I was on a day tramp with 10 year old son Toby, initially planning to make the short climb onto the tops and then on to Trig M and hopefully Rabbit Hill. It quickly became apparent that being on the exposed tops wasn't going to be a great option, so in came the back up plan - a trip up to Benmore Hut, a small hut tucked away in the bush on the lee slopes, surely this would offer some shelter from the gales whipping through the hills.

We made the turn off into Ben More Station, which is situated on the Springfield side of Porters Pass, and followed along a muddy farm track to the equally muddy carpark. Being in a 2WD vehicle, it was on foot for us from here, but for those in 4WD's access is allowed for a further 3km to a second marked carpark. Be warned - do not attempt this in anything other than a decent 4WD as the track is extremely muddy!

We trudged our way along the 4WD track across farmland, following the base of the hills. As expected, once we were tucked in behind the hills we were quite sheltered, and even more so once we entered the bush.
We reached the 4WD carpark after 45 minutes of traipsing through mud, and were eager to enter the bush onto what could only be a better track!
Indeed it was, a fine bush track, typical of so many around Canterbury, well marked and maintained. From entering the bush to the hut there is very little to say, other than to expect more mud as you get further up the valley. While I did my best to keep my boots somewhat mud free (an impossible task!), I found myself being serenaded by Toby's constant call of "don't step there...or there...or there". It seemed he was seeking out the deepest, muddiest parts, just so he could tell me not to step there! A messy exercise for him, but one that kept him occupied and thoroughly enjoying himself, despite the constant uphill nature of the walk in.
In several places, ropes have been installed to help you up and down steeper, or slipperier sections - these are very useful.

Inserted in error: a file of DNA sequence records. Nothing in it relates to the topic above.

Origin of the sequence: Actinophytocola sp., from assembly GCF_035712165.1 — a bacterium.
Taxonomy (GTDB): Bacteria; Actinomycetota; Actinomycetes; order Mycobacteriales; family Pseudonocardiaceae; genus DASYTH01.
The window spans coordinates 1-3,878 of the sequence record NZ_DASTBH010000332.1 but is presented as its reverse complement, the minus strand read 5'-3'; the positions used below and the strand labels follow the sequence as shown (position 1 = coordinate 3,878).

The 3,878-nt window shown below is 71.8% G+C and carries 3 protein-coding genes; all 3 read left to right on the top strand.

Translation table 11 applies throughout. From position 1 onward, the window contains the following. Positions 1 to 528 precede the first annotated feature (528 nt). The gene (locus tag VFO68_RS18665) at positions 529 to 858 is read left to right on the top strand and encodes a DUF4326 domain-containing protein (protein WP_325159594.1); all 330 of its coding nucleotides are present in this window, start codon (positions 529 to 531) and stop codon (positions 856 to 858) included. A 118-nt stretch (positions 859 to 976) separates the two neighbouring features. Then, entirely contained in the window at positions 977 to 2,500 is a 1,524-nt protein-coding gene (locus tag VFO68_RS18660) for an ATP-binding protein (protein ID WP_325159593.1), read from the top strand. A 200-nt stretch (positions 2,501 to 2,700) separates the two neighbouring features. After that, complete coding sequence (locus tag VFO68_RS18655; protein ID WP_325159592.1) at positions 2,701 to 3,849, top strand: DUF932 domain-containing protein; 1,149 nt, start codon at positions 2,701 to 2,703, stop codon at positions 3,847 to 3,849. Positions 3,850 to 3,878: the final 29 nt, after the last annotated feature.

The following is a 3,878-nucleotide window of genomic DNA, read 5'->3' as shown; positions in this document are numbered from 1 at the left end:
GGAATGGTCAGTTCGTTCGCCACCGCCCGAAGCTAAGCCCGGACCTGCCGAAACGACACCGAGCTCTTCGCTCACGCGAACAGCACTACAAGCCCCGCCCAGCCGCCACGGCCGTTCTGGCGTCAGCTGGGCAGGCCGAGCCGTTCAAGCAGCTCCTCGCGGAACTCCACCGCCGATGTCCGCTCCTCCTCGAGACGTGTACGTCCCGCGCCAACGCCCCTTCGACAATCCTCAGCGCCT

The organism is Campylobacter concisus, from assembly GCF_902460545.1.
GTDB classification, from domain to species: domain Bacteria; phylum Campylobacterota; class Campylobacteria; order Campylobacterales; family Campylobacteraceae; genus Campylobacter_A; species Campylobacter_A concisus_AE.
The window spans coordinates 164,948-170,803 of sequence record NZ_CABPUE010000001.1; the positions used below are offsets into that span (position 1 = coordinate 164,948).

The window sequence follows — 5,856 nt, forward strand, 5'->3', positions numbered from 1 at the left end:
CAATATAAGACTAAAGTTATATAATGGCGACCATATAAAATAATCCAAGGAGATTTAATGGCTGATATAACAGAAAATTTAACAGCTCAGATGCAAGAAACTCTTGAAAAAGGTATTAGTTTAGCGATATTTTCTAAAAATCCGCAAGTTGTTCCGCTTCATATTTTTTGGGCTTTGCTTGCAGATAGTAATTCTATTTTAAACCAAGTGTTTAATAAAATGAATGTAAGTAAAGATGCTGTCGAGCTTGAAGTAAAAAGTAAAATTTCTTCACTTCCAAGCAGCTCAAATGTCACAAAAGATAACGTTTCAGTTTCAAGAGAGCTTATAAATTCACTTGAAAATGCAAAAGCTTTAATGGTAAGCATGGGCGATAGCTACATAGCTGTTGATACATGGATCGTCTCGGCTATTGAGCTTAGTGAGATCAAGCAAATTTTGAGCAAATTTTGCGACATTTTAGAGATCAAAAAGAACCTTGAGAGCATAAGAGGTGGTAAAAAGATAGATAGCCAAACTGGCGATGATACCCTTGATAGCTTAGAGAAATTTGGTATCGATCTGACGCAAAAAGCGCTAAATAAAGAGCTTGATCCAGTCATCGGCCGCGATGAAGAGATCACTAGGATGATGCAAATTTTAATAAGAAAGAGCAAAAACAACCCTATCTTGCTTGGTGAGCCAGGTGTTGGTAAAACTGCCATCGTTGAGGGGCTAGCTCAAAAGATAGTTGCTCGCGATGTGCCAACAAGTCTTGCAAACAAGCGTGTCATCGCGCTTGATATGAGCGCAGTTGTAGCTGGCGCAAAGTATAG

After around 2hrs 15mins, Toby was starting to feel the pinch, having done superbly to this point. It felt like we were close, so I got the map and tried to ascertain our position - difficult in the bush, but with the canopy thinning I was able to make out a couple of spot heights nearby and happily announced we were close. Fifteen minutes later the welcome sight of a bright orange hut came into view and we stepped into the small clearing that is the home of Benmore Hut.

Benmore Hut is a small 3 bunk (4 if you don't mind being cosy) hut, A-frame style, located on a small saddle at around 850m. Built in 1977 by the Malvern branch of the NZ Deerstalkers Association, it's recently had a paint job and is now resplendent in a bright orange coat. Inside, there are 2 sacking bunks along one wall with mattresses, while on the opposite wall in a reasonably sized wooden platform forming the third bunk. You could fit 2 on this platform quite comfortably, but it would be cosy, and there's only 1 mattress. The logburner looks great, and entries in the hut book suggest it does a great job of heating the little hut.
Judging by the hut book log, the hut seems to be almost exclusively frequented by hunters, with only a few sporadic entries from trampers.

We hung around for around 40 minutes, eating lunch, taking photos, and enjoying the surrounds. I was mindful of the potential weather change in the forecast, so we didn't hang around too long, and set off back down the track at an increased pace, helped by the fact it was pretty much all downhill on the way out.
Toby set a cracking pace and in what seemed like no time at all we emerged from the bush ready to tackle the muddy 4WD track again.

There was a noticeable change in the air as we left the bush, and a quick glance over our shoulders told us what we were in for, as rain was starting to spill over the tops and fill the valley behind us. Donning jackets, we went as quickly as we could through the mud, and were only caught up by the heavy rain just 5 minutes from the car. We'd timed it almost perfectly!

An awesome, fun trip, one we'll both remember for quite some time.

Starting out along the 4WD track

Looking across Ben More Station land to Foggy Peak (1741m), with Mt Enys on the Craigieburn Range in the background

Plenty of mud on the 4WD track - Toby loved it!!

Nearing the 4WD carpark, with Ben More (1655m) sporting a fresh coat of overnight snow

Nice spot to rest the legs before starting the steady climb to Benmore Hut

Lunch at Benmore Hut

Interior of Benmore Hut, a tidy, rustic hut

Sacking bunks, which look to be in excellent condition

Benmore Hut with its flash new paint job

Benmore Hut

Toby exploring around the hut - nice ladder made from beech saplings

The limited view from the hut door, down the valley all the way to Chest Peak, Puketeraki Range

Ready to leave Benmore Hut

Ominous looking weather starting to spill over the tops, with rain filling in the valley behind us

Did I mention there was mud?!!!

Crown Copyright - Land Information NZ

Access: Follow SH73 towards Porters Pass and turn off into Ben More Station (signpost on roadside), then follow DOC signage to carpark. All land other than the route described is private, you must stick to the marked route.

Time: Carpark to hut 2hr 30mins (including 45mins walking 4WD track), return 2hr

Map: BW21 Springfield

Hut: Benmore Hut (3 bunks)